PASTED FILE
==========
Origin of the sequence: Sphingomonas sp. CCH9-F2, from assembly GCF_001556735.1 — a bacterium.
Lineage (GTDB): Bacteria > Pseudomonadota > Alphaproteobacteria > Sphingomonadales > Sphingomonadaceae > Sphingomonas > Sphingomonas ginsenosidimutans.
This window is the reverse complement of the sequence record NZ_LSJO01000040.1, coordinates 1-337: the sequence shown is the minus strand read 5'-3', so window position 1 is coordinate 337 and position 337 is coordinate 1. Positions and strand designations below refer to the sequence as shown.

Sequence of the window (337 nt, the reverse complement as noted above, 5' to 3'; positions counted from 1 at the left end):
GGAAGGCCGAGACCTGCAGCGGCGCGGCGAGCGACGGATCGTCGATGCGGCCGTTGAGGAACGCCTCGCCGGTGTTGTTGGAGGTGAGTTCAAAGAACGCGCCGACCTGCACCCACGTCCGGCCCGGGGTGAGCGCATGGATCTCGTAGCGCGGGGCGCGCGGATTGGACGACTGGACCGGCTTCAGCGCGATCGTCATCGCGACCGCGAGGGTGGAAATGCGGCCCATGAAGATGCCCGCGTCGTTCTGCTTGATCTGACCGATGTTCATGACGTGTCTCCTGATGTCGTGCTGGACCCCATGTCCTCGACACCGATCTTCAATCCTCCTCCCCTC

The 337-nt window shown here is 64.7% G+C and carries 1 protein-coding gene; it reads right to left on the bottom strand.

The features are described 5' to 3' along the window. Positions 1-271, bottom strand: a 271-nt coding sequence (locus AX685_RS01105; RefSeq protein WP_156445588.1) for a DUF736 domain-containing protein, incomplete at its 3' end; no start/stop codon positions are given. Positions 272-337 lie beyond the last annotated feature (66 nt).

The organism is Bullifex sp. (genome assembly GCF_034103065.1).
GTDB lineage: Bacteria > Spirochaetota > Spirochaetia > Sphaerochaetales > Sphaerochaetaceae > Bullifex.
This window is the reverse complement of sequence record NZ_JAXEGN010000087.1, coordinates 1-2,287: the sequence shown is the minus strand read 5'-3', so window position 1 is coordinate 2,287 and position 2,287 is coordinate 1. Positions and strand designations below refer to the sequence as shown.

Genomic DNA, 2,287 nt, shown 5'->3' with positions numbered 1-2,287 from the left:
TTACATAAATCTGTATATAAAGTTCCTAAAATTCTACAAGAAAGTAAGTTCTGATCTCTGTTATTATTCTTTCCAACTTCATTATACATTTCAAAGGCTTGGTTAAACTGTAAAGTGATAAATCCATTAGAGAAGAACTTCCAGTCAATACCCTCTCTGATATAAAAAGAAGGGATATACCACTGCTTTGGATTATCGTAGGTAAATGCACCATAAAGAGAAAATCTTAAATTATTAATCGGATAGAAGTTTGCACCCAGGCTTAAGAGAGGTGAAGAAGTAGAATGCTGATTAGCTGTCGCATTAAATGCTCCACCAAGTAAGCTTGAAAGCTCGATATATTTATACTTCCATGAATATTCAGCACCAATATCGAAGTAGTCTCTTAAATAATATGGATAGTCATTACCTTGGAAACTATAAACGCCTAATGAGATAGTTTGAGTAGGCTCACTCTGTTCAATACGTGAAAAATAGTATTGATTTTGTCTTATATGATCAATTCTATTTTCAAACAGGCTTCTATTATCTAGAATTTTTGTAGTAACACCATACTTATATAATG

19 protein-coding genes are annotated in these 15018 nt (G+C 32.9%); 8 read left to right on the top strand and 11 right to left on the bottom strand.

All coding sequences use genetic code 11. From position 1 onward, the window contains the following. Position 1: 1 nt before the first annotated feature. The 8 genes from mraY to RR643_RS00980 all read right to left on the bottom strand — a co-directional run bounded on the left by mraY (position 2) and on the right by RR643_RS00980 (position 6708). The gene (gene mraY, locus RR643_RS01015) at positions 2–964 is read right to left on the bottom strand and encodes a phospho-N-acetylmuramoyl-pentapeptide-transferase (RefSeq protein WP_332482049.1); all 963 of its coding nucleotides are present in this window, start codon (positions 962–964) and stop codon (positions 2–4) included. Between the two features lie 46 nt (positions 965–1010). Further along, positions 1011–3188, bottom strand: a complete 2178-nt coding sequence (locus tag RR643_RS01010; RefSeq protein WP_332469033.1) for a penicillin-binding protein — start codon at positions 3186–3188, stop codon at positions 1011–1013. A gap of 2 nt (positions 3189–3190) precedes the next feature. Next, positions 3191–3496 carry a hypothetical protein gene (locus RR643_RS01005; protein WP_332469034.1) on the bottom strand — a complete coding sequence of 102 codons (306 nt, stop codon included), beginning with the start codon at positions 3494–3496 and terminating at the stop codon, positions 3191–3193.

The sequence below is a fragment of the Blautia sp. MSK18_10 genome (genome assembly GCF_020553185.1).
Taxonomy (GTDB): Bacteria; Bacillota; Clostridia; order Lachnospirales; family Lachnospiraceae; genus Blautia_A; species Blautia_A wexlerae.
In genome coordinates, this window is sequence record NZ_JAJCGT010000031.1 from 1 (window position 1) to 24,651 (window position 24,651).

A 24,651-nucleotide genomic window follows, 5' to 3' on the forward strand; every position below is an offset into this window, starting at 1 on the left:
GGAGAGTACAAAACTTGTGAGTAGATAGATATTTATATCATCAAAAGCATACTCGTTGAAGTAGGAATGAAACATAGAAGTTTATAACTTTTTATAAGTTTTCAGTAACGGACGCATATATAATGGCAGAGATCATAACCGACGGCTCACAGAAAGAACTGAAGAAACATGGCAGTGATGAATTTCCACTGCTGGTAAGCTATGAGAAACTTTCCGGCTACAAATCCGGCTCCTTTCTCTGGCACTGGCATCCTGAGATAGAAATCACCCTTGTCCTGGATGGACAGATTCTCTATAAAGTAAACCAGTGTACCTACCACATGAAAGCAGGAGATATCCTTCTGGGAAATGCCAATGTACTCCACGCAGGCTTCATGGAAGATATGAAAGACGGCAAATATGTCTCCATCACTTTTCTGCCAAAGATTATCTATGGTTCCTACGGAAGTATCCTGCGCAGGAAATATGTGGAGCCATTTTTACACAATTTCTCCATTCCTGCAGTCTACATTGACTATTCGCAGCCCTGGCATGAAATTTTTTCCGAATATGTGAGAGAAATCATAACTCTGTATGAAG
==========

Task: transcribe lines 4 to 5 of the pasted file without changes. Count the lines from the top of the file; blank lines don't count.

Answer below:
Sequence of the window (337 nt, the reverse complement as noted above, 5' to 3'; positions counted from 1 at the left end):
GGAAGGCCGAGACCTGCAGCGGCGCGGCGAGCGACGGATCGTCGATGCGGCCGTTGAGGAACGCCTCGCCGGTGTTGTTGGAGGTGAGTTCAAAGAACGCGCCGACCTGCACCCACGTCCGGCCCGGGGTGAGCGCATGGATCTCGTAGCGCGGGGCGCGCGGATTGGACGACTGGACCGGCTTCAGCGCGATCGTCATCGCGACCGCGAGGGTGGAAATGCGGCCCATGAAGATGCCCGCGTCGTTCTGCTTGATCTGACCGATGTTCATGACGTGTCTCCTGATGTCGTGCTGGACCCCATGTCCTCGACACCGATCTTCAATCCTCCTCCCCTC